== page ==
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Published on Oct 14, 2016
Jaime Teevan Principal Researcher Microsoft Research
Microproductivity: Getting Big Things Done with Little Microtasks Wednesday, October 12, 2016 CSE 1202, UC San Diego
ABSTRACT Many of the chunks of time we have in a day are too short to bother trying to use productively. Think of the time you spend waiting for a meeting to start, riding in an elevator, or standing in line. We try to defrag our time by booking meetings with ourselves, turning off our phones, and taking email vacations. But there is another way. Rather than fighting fragmentation by changing how we work, we can embrace it by changing our tasks to fit the way we actually do work. We call this microproductivity, in which large productivity tasks are broken down into a series of smaller microtasks. The component microtasks can then be completed by the task owner via selfsourcing, or by the crowd via crowdsourcing. The transformation of work into microwork will change when and how people work, and enable individuals and automated processes to efficiently and easily complete complex tasks.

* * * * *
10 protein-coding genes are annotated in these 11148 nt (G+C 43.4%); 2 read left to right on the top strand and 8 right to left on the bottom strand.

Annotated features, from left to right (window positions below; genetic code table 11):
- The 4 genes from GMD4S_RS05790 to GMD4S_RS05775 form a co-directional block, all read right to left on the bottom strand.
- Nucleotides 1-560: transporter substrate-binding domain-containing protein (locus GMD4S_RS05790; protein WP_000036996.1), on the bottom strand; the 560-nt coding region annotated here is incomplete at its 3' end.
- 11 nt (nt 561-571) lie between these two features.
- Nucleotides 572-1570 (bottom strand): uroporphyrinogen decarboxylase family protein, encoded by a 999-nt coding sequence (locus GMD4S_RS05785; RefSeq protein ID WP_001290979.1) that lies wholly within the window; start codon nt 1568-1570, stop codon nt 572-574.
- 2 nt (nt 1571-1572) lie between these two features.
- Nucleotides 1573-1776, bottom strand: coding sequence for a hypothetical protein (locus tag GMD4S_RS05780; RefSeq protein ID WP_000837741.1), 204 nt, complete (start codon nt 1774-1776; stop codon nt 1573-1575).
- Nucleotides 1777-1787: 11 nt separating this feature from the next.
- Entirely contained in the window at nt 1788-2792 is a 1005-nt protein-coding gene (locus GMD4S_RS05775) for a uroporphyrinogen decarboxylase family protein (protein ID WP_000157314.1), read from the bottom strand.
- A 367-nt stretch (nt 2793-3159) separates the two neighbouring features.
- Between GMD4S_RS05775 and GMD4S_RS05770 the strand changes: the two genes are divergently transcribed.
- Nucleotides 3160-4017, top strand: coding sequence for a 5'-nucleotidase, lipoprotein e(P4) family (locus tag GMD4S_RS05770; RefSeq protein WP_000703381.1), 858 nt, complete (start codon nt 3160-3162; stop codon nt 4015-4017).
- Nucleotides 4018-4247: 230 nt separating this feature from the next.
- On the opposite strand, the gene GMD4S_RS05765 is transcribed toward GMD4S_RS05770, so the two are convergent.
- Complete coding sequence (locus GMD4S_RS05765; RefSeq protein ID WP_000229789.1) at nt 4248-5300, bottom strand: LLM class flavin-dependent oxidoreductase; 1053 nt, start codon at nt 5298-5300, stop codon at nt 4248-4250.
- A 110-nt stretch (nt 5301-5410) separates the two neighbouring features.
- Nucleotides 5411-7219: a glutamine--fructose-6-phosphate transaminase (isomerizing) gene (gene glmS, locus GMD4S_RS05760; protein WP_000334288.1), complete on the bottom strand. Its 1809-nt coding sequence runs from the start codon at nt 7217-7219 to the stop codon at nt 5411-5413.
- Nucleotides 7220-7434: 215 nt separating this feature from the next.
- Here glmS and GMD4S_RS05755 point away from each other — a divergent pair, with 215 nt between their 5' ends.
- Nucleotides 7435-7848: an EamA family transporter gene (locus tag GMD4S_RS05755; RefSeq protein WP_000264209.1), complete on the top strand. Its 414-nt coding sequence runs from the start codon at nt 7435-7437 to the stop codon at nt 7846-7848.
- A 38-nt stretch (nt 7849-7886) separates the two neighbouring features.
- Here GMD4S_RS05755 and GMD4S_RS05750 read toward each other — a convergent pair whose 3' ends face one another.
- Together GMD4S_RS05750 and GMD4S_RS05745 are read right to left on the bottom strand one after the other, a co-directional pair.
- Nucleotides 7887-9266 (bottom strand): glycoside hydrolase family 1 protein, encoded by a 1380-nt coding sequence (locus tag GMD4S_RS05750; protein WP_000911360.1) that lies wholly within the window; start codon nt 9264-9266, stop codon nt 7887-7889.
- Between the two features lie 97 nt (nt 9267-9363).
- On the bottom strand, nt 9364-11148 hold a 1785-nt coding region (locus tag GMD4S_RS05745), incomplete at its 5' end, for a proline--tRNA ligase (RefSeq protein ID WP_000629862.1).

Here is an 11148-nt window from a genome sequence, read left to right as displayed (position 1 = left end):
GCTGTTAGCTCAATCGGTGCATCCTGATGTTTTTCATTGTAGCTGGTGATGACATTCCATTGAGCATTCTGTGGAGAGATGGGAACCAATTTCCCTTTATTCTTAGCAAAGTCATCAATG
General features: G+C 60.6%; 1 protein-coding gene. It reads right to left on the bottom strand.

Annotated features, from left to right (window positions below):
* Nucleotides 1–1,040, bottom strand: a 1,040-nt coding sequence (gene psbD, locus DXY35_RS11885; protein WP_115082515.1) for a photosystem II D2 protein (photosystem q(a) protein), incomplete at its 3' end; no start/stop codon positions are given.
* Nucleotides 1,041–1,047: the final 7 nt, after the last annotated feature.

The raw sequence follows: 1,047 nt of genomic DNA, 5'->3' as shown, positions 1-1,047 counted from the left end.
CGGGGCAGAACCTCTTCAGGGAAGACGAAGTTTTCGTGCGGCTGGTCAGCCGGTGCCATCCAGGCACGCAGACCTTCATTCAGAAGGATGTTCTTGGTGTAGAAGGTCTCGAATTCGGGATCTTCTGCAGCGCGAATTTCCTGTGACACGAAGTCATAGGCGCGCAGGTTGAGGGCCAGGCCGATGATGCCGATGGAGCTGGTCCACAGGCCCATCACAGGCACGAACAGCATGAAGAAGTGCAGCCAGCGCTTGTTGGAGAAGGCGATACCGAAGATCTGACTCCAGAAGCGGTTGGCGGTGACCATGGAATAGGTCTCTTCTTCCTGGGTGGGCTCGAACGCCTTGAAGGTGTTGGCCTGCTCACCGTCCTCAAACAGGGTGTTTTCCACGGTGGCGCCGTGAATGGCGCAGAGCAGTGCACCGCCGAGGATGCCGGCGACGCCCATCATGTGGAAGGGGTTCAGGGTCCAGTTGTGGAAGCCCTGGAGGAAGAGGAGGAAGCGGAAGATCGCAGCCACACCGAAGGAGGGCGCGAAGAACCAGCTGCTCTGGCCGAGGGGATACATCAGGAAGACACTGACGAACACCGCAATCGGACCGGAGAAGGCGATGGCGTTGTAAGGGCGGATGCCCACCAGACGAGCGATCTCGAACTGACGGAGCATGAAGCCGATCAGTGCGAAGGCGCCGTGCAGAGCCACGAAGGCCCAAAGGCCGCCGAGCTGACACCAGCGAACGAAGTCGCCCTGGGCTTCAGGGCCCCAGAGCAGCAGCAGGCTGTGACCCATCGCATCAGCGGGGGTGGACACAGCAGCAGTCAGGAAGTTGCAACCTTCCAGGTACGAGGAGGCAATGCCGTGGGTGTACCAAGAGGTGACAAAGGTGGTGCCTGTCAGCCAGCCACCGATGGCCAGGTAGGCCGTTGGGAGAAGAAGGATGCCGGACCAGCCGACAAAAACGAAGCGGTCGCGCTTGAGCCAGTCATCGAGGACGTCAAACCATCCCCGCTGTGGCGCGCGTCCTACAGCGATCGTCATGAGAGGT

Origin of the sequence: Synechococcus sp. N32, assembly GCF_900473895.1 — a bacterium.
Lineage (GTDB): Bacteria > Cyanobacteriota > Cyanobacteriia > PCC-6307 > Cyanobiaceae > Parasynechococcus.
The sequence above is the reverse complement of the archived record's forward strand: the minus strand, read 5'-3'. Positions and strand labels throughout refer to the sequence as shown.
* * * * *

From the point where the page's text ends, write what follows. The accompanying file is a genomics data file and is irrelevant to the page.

BIOGRAPHY Jaime Teevan is a Principal Researcher at Microsoft Research and affiliate faculty at the University of Washington. Working at the intersection of human computer interaction and information retrieval, she studies people's information seeking activities. Much of her research focuses on the social and temporal context of information use, and she developed the first personalized search algorithm used by Bing. Her accomplishments have been honored with Technology Review (TR35) Young Innovator and Borg Early Career awards. She has published over one hundred technical articles, books, award papers, and patents, and given numerous keynotes. Jaime received a Ph.D. from MIT and a B.S. from Yale University. http://research.microsoft.com/~teevan